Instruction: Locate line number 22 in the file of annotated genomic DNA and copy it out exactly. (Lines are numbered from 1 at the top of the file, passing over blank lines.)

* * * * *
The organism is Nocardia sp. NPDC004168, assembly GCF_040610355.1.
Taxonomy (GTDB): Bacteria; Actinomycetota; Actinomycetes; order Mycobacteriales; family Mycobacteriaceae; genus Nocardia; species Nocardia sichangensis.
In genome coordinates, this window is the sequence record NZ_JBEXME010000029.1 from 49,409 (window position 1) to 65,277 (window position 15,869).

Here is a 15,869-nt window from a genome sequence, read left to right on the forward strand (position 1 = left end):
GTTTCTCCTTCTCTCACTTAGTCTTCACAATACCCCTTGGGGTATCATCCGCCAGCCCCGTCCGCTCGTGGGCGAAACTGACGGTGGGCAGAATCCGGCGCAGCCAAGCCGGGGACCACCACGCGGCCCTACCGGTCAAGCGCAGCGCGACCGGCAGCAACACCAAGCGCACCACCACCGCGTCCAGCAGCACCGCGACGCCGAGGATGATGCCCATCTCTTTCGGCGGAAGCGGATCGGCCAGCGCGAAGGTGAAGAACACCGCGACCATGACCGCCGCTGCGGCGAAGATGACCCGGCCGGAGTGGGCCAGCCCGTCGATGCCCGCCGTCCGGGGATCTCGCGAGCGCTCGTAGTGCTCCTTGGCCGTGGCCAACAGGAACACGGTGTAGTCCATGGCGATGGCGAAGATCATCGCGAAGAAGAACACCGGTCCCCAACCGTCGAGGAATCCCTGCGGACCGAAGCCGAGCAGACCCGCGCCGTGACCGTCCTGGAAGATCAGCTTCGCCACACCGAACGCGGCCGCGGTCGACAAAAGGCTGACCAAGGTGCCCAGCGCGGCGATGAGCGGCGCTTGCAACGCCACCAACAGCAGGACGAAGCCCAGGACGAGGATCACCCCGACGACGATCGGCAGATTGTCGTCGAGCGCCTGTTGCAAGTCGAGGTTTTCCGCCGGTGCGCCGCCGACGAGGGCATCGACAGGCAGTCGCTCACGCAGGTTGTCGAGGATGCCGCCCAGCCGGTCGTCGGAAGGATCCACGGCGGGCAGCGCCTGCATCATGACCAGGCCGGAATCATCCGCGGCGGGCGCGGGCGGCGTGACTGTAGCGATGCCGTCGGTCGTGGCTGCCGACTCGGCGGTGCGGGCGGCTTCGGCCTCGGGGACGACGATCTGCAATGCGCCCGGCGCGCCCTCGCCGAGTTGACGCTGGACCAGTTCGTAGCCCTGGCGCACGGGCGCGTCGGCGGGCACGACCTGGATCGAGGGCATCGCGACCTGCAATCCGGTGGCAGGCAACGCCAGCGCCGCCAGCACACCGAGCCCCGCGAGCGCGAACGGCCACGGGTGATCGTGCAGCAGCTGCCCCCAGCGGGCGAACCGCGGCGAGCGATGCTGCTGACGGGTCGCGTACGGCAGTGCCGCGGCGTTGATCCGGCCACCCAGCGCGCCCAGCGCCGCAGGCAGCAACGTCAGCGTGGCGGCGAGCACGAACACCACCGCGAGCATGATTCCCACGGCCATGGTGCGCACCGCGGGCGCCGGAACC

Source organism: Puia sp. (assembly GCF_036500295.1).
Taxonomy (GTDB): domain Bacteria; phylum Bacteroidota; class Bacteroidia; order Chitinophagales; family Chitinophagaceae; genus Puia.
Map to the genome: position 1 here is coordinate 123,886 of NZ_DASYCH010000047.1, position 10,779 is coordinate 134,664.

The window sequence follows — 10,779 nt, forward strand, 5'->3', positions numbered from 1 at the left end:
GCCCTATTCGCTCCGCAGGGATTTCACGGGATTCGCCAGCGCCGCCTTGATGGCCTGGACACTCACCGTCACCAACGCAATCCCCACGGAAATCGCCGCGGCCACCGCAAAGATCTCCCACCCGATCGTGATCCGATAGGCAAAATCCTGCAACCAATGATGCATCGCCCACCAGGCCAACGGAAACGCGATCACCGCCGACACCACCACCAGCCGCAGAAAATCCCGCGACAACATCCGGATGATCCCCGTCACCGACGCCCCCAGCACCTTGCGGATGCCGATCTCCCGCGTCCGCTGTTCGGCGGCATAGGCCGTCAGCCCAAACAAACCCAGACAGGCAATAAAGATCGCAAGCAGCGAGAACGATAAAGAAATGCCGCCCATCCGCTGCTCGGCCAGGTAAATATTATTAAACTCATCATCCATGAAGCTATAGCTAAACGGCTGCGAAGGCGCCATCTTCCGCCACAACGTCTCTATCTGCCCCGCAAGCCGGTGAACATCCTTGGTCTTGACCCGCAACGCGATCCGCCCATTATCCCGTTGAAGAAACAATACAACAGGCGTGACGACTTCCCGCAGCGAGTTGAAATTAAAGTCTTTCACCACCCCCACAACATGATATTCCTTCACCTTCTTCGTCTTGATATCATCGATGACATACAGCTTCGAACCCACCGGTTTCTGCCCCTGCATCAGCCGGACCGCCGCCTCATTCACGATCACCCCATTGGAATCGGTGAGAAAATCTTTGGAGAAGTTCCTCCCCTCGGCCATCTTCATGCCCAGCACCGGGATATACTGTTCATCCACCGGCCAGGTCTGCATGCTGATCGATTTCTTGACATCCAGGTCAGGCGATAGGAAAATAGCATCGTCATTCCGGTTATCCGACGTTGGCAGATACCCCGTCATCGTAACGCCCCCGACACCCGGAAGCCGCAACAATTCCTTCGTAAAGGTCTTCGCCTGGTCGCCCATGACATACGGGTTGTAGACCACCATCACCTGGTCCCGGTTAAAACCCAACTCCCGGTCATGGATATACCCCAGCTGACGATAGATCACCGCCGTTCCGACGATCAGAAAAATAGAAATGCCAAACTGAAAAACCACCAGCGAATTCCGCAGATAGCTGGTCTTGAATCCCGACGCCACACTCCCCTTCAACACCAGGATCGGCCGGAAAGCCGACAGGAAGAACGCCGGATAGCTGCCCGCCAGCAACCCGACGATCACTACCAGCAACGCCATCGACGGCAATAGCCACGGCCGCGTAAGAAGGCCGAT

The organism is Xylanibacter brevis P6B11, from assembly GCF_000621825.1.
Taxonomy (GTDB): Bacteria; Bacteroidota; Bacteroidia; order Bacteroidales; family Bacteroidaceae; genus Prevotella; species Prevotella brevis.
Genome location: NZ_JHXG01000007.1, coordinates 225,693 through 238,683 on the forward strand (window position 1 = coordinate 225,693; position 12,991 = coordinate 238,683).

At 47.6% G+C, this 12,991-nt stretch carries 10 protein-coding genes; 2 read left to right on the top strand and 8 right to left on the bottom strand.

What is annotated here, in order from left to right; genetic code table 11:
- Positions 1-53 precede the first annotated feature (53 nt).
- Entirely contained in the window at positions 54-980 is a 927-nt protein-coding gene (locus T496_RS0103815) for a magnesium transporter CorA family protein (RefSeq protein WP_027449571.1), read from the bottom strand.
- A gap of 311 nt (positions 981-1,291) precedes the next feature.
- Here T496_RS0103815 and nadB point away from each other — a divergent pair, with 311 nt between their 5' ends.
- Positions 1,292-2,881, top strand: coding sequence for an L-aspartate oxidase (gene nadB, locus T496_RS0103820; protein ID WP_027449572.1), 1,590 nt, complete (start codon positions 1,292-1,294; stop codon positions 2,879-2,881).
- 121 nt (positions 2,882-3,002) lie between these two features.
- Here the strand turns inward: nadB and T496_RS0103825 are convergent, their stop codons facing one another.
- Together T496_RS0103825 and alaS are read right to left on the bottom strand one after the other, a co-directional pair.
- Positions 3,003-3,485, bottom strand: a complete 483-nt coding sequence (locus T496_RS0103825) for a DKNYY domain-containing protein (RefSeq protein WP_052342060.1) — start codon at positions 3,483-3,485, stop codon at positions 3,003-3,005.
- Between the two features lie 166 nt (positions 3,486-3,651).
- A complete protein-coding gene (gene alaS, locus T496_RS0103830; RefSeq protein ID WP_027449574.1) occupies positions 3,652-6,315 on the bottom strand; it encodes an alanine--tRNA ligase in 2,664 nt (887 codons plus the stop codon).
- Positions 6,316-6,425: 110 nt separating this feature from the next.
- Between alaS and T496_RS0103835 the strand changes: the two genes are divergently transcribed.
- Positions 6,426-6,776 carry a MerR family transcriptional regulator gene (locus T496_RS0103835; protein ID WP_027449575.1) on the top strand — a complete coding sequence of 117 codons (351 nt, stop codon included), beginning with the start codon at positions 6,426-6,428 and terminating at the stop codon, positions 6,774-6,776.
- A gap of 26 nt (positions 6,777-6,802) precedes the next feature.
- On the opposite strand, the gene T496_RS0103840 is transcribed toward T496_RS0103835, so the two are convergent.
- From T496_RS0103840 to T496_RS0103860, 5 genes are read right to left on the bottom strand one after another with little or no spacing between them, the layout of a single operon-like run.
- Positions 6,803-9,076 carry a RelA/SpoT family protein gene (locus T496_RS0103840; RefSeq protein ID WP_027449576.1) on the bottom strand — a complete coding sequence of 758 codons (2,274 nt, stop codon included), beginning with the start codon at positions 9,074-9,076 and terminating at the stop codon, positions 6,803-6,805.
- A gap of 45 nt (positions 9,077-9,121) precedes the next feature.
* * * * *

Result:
- Here the strand turns inward: nadB and T496_RS0103825 are convergent, their stop codons facing one another.